Wednesday, May 29, 2013

Our Souvenir Collection

Personally, I'm not a big fan of souvenirs.  My idea of a souvenir from Europe is original artwork that ends up on my wall.  My children, on the other hand, love souvenirs.  Every year as summer draws near, I start piling up items to give away.  (The process actually starts earlier in the year, when I start storing things that I think will make for good souvenirs.)  Check it out.

 This tub is full of 50 classroom books that we've made.  They're all going home as souvenirs.  Each child will get at least two.  (I've posted about some of my classroom books here.)

This is a pile of posters, charts, and graphs we've made over the year, as well as other miscellaneous souvenirs (ie. letters or cards we've received) that get to go home.

These little guys will come in handy.  They help me figure out who gets what.  The only problem is fitting all these souvenirs into backpacks. 

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Monday, May 27, 2013

Big Foot Meets 1st Grade (freebie)

My mathematicians spent time this year measuring up one side of my classroom and down the other...literally.  I love the following idea that I borrowed from Van de Walle.  The kids used large footprints to measure my class from one wall to the other.  It's a great way to work on no gaps and overlaps while using units, as well as the importance of choosing the right unit for the job.  

The kids also used the following sheet for the task.  The first group of students wrote their measurement in the top box.  All other groups after them would measure the room and then either sign their names in the agree column or sign the disagree column along with the measurement they got.

(Click the picture for your own copy.)

I borrowed this sheet from Math Their Way and spruced it up a bit.  I've used it for all types of math activities, from place value to counting to measurement to addition or subtraction (and much much more).  Feel free to get yourself a copy and let me know how you end up using it too!

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Saturday, May 25, 2013

Saturday Sayings: Students Who Do

Heading into summer, I question whether I created first graders who can read or first graders who do read.  During the school year, for the most part they seem like students who do read.  They can sit by themselves with amazing stamina and read for over 30 minutes.  They choose to read to others when given the chance.  They automatically grab books when finished with something early.  They know how often readers read - every day they need to breathe.  But what happens when they're not within my grasp?  

How many will willingly read this summer on their own?
How many will read only because someone tells them to?
How many won't even think to pick up a book?

Of course, with first graders, some of what takes place over the summer is dependent on the resources in their house and the adults they live with.  Yet, I think I can always do a better job of selling books and the rewards of being a reader so that I create more students who read into the summer and beyond than students who can but don't.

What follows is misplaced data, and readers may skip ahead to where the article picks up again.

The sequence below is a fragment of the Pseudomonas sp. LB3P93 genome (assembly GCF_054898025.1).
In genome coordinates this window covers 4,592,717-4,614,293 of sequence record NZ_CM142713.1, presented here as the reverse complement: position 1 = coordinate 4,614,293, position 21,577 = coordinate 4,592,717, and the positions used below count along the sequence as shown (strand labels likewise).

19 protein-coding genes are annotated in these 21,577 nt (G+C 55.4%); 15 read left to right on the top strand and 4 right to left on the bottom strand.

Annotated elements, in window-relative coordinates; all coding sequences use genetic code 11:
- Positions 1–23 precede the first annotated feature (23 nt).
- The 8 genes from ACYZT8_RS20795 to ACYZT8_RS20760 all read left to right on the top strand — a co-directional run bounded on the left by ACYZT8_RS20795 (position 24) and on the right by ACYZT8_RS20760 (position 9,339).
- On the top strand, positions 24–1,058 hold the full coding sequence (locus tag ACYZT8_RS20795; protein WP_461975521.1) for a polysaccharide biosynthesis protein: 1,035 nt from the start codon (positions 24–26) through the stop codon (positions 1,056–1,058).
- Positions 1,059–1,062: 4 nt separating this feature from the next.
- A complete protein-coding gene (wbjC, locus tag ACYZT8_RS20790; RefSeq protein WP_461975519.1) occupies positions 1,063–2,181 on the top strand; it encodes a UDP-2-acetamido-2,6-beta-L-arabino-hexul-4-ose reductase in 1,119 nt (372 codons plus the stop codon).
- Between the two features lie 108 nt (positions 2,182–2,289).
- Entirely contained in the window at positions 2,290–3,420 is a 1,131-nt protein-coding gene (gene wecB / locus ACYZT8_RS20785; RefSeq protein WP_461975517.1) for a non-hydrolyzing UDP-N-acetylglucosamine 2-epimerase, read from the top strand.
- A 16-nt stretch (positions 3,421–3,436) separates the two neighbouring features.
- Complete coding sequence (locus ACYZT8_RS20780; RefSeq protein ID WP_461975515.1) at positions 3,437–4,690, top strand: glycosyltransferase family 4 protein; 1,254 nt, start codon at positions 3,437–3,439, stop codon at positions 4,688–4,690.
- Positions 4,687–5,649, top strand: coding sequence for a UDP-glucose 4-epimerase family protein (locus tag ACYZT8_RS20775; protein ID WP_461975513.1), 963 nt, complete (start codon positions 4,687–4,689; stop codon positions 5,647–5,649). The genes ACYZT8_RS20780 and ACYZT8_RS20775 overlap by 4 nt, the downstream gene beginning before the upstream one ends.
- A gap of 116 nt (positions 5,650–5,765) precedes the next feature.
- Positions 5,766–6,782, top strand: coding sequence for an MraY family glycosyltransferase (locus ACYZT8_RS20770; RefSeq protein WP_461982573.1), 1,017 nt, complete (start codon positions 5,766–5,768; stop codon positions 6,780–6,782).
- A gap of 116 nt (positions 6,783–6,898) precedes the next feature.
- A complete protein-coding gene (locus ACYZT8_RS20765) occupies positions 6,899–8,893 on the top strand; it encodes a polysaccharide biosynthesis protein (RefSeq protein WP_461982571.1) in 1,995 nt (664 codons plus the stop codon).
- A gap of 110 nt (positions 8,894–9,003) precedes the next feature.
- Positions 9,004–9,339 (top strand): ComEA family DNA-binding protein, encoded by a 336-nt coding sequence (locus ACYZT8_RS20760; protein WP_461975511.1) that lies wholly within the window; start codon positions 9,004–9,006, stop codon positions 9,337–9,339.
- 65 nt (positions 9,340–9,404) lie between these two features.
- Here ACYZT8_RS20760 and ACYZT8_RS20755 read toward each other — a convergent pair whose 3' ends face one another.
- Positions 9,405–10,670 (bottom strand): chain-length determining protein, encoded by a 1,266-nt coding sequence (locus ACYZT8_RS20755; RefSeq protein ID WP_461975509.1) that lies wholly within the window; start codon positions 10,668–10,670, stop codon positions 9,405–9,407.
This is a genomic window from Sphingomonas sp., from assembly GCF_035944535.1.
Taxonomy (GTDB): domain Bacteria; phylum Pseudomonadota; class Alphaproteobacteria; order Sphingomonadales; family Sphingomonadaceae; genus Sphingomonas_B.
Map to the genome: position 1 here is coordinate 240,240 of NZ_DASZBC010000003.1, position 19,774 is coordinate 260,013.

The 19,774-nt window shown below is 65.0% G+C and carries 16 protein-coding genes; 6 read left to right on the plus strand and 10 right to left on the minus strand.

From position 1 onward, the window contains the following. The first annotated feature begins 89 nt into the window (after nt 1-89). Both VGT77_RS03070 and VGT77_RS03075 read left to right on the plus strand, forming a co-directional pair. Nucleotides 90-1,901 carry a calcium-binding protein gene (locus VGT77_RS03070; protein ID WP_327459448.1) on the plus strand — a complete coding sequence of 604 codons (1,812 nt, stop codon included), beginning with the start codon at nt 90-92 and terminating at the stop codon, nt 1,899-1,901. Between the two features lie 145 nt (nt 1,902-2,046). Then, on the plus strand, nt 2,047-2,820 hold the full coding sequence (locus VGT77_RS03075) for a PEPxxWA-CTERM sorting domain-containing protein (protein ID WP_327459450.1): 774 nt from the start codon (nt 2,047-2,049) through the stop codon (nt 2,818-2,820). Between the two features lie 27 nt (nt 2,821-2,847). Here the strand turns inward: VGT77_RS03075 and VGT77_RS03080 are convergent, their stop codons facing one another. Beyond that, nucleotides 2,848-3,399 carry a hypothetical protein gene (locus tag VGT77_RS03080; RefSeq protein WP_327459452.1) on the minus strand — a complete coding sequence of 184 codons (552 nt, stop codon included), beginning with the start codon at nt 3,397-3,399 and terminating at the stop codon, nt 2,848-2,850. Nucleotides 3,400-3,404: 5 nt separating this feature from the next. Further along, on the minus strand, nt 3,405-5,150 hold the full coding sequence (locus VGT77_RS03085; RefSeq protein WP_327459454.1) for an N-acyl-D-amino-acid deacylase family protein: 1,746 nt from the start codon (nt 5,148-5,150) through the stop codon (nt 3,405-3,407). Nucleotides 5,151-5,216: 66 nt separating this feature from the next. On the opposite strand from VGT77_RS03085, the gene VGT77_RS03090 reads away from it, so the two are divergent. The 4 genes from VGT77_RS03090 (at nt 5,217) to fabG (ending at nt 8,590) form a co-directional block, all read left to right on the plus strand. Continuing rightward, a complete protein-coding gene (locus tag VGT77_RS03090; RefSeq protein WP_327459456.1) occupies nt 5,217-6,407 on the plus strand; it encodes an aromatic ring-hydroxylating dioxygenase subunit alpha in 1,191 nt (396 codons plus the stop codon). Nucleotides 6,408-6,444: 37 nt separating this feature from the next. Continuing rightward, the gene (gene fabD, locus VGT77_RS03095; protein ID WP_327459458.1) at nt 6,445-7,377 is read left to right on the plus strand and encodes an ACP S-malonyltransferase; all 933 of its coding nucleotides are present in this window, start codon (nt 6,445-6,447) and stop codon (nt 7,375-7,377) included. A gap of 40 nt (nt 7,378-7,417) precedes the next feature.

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Wednesday, May 22, 2013

Poetry Cafe

I love admiring this picture.  For me, there's something so very peaceful about it.  It represents nine months of blossoming for 24 young little thinkers.  I took this on the day of our Poetry Cafe (inspired by Marie, my teammate, who found an amazing post about a teacher who knew how to put on a great Poetry Cafe - look here and you'll be impressed).  Each of my poets got to sit in the limelight and read one of their published poems while the other poets sat on the floor quietly awaiting their turn and teaching the adults who came to join us how to be poetically cool and snap after each reading.  (The black curtain is a Dollar Store tablecloth.  I love how simple and perfect and cheap it is.)

As our guests arrived, two of my kids stood at the door and welcomed them with their greetings, as well as a program.  We had lots of guests too.  Only five of my kids weren't represented by an adult.


They were encouraged to wear jeans and black t-shirts.  Berets were also mentioned as an option, and a handful took me up on that.  They were pretty cute and very poetic looking.

Each poet got to read their poem into our new sound system.  You can see this little poet holding onto the microphone that fits around the neck.  It definitely came in handy for some of our quiet readers and noisier guests.

I also read a poem of mine.  I read my Where I am From poem, which my kids also wrote during our unit.  In fact, a few chose to read theirs at our Poetry Cafe.  I recently posted about them.  (Look here.  You'll find a template.)  Anyway, I didn't plan on crying, but the minute I sat down, I knew I was in trouble.  I cried through the whole thing and could tell the tears were a bit contagious for the adults in the room too.  Poetry and a blessed life and a year spent with little people who have grown so much can do that to a person.

Every year my poets celebrate the end of our unit by publishing their poetry in a poetry anthology.  This year was no different, except that I decided to pass them out at the end of our Poetry Cafe as a perfect way to end a perfect moment.  The cookies were an added bonus.

I'm very grateful that Marie suggested we give this Poetry Cafe idea a shot.  I knew it was going to be worth it.  I just didn't know how much.  (The parents raved about it, by the way.)  I've definitely found a new tradition.  

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Monday, May 20, 2013

Where I'm From (freebie)

I'm a big fan of discovering the magic in the words of a young poet.  I think it's harder to find that magic when kids think poetry has to rhyme or when there are lots of rules involved.  There's something rather powerful about free verse poetry.  It makes for clever poems like these.

Having said that, amidst a poetry unit full of free verse, I tried something new this year recommended by a fellow writing teacher, Marie, who loves teaching free verse poetry as well.  Have you heard the poem "Where I'm From" by George Ella Lyon?  It's a heart-felt and unique poem that lends itself to imitation even for first graders.  Here are a few first grade examples.